Rachel’s Challenge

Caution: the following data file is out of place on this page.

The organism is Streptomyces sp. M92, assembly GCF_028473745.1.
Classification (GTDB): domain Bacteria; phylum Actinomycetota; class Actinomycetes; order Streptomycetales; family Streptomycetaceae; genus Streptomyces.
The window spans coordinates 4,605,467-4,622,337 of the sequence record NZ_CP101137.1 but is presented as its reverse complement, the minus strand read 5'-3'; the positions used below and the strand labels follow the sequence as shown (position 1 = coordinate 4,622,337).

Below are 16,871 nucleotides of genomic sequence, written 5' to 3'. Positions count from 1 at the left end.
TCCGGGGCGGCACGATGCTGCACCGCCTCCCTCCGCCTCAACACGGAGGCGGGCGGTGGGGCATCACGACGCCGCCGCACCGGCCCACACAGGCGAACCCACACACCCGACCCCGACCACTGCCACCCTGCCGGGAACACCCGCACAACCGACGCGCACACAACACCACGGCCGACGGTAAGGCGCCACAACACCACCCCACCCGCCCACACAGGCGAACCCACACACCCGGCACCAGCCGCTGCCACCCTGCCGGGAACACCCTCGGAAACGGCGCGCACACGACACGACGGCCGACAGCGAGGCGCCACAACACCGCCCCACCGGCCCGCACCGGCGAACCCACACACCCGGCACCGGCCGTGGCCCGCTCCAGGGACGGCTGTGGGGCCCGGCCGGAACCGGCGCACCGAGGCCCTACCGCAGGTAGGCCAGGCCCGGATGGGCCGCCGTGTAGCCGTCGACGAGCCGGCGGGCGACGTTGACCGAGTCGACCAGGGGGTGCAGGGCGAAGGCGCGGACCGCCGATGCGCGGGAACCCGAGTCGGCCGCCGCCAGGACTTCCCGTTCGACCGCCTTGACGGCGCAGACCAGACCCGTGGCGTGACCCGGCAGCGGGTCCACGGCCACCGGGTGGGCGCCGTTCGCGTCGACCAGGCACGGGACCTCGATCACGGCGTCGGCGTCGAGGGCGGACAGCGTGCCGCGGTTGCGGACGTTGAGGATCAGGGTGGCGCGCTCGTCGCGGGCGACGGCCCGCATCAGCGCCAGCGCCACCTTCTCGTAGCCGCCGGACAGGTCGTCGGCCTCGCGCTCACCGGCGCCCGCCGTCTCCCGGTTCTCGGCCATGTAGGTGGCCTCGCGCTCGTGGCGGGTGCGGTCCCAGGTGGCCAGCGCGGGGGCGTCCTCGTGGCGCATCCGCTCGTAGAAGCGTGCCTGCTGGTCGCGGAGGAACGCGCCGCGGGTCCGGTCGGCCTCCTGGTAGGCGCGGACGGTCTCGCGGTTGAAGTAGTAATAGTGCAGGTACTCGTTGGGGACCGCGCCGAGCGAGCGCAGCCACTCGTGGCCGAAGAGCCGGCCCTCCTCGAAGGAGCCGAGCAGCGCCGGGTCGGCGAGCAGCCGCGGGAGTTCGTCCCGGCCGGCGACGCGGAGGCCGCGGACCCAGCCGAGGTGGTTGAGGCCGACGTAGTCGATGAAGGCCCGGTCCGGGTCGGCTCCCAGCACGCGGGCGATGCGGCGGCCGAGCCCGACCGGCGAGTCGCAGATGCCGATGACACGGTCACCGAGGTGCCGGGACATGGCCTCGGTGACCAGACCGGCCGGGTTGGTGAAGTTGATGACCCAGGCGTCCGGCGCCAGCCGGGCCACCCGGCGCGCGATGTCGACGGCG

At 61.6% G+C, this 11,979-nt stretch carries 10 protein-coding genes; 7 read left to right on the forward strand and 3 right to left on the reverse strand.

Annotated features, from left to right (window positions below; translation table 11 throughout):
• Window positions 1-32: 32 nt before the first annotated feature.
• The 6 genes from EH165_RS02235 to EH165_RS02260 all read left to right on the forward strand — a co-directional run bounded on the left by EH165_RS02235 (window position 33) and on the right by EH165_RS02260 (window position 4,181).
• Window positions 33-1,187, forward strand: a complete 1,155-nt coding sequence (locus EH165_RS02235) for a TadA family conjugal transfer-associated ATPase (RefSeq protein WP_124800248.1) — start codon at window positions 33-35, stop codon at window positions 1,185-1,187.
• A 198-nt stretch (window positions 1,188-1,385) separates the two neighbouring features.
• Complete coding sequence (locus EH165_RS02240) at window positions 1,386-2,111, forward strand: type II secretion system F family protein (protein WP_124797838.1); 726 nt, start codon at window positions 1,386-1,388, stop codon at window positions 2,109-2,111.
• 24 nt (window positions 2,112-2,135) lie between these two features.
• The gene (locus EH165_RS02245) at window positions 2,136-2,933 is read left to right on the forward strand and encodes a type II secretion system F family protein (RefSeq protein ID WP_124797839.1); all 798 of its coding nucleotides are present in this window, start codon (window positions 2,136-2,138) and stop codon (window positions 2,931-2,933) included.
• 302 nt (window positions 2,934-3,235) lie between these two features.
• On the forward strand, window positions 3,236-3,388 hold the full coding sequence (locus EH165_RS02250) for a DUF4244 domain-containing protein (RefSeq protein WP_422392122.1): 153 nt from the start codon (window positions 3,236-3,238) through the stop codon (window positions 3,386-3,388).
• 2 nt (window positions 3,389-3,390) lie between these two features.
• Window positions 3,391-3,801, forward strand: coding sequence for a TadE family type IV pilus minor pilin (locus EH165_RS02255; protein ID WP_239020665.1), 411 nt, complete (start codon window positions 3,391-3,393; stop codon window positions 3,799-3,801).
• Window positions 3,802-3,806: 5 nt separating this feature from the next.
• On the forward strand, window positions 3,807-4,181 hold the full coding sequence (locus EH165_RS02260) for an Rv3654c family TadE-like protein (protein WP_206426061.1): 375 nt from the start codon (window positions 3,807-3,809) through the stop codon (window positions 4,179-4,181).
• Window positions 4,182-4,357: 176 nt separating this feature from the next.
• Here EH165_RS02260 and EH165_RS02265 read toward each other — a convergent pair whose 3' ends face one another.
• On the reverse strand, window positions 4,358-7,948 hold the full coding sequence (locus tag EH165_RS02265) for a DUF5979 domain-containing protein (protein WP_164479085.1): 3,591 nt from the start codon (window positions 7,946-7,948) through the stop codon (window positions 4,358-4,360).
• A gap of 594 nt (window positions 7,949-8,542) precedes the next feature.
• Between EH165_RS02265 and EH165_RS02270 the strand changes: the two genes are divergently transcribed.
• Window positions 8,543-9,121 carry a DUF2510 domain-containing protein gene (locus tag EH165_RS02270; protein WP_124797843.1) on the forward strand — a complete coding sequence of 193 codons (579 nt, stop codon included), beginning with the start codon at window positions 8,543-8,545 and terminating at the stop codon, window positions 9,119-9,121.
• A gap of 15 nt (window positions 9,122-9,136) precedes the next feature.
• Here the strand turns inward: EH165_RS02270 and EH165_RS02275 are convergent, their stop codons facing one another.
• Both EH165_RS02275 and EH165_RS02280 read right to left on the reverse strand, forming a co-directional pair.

Rachel Scott was the first person to be killed at the Columbine massacre that took place at Columbine High School on April 20, 1999. The six diaries she wrote prior to the massacre explain her compassion, the loving character she was , and have become the foundation for one of the most life-changing programs in America Rachel’s life contained powerful video and audio footage that are shared throughout this presentation and motivates people to change the way they think and the way they treat others. Just by telling the story of Rachel Scott, how she lived, and the way she treated others so kindly has created an impact on millions of people worldwide. This is followed by a separate interactive 90 minute training session involving both adult and student leaders that shows how to sustain the momentum created by the assembly. The assembly creates the want to or desire for positive change. The training session teaches the how to and ensures that the positive impact will continue. The Rachel’s Challenge speaker conducts a powerful session with parents and community leaders. This session ends with a specific challenge to parents and community leaders, showing them how they can reinforce the decisions their youth are making. Entertainers, politicians, sports celebrities, educators, and even two Presidents of the United States have been impacted by Rachel’s Challenge. However, students are the target audience and they have proven that they will respond with positive words, attitudes, and actions. Our school and the way we think about life will never be the same after experiencing Rachel’s Challenge. Dimond’s main purpose for bringing the Rachel’s Challenge presentation to our school is to teach social and emotional learning skills. “The goal is to make Dimond a better school,” says Christine Fisher, a teacher at Dimond. If students feel safe and are treated better from their peers, then it would make our school a better learning environment and allow students the opportunity to learn better and enjoy doing it. “We want to make Dimond a more welcoming, compassionate school,” says Kristen Melican, a teacher at Dimond. Another main goal to achieve from experiencing Rachel’s Challenge is a chain reaction. This means that the message will sink in to many students in our school, and it is each and every students duty to pass the message on to their friends and family. They need to let them know that it is not a joke or anything to forget about. It is a message to treat others kindly and make schools a friendly place for everyone to enjoy. Hopefully this chain reaction will continue until everyone has heard the inspirational story of Rachel Scott and how she has changed the world and the way we look at it. Dimond plans on creating a class related to social and emotional learning that will hopefully help children develop the skills to manage their emotions, resolve conflicts nonviolently, and make responsible decisions. Everyone should have the chance to see how Rachel experienced life. To see how she lived life to the fullest and was kind to every person she met. She reached out to people she had never met before just to say hi, or to introduce herself and give everyone the chance to have friends and enjoy life. This is a passage from Rachel Scott’s essay titled: My Ethics, My Codes of Life, “I am sure that my codes of life may be very different from yours, but how do you know that trust, compassion, and beauty will not make this world a better place to be in and this life a better one to live? My codes may seem like a fantasy that can never be reached, but test them for yourself, and see the kinds of effect they have in the lives of people around you. You just may start a chain reaction.”